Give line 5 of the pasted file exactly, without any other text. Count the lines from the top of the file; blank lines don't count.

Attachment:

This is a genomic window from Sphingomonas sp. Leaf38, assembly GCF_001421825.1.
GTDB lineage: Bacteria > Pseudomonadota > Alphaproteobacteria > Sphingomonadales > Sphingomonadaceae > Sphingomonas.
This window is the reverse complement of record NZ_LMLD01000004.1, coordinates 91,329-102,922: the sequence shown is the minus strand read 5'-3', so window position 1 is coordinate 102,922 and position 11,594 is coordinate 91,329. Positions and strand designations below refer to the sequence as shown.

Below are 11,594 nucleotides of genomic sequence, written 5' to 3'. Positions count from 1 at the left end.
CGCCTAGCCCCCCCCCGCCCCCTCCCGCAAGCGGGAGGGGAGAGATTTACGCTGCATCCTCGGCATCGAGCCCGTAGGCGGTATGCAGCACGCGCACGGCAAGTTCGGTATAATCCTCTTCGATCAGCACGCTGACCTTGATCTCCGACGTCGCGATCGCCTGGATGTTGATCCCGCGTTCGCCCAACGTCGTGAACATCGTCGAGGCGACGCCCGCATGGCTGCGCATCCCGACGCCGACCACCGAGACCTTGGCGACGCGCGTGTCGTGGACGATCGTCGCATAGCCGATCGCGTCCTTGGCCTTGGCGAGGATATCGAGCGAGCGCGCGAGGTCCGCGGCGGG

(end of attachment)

CGCCTAGCCCCCCCCCGCCCCCTCCCGCAAGCGGGAGGGGAGAGATTTACGCTGCATCCTCGGCATCGAGCCCGTAGGCGGTATGCAGCACGCGCACGGCAAGTTCGGTATAATCCTCTTCGATCAGCACGCTGACCTTGATCTCCGACGTCGCGATCGCCTGGATGTTGATCCCGCGTTCGCCCAACGTCGTGAACATCGTCGAGGCGACGCCCGCATGGCTGCGCATCCCGACGCCGACCACCGAGACCTTGGCGACGCGCGTGTCGTGGACGATCGTCGCATAGCCGATCGCGTCCTTGGCCTTGGCGAGGATATCGAGCGAGCGCGCGAGGTCCGCGGCGGG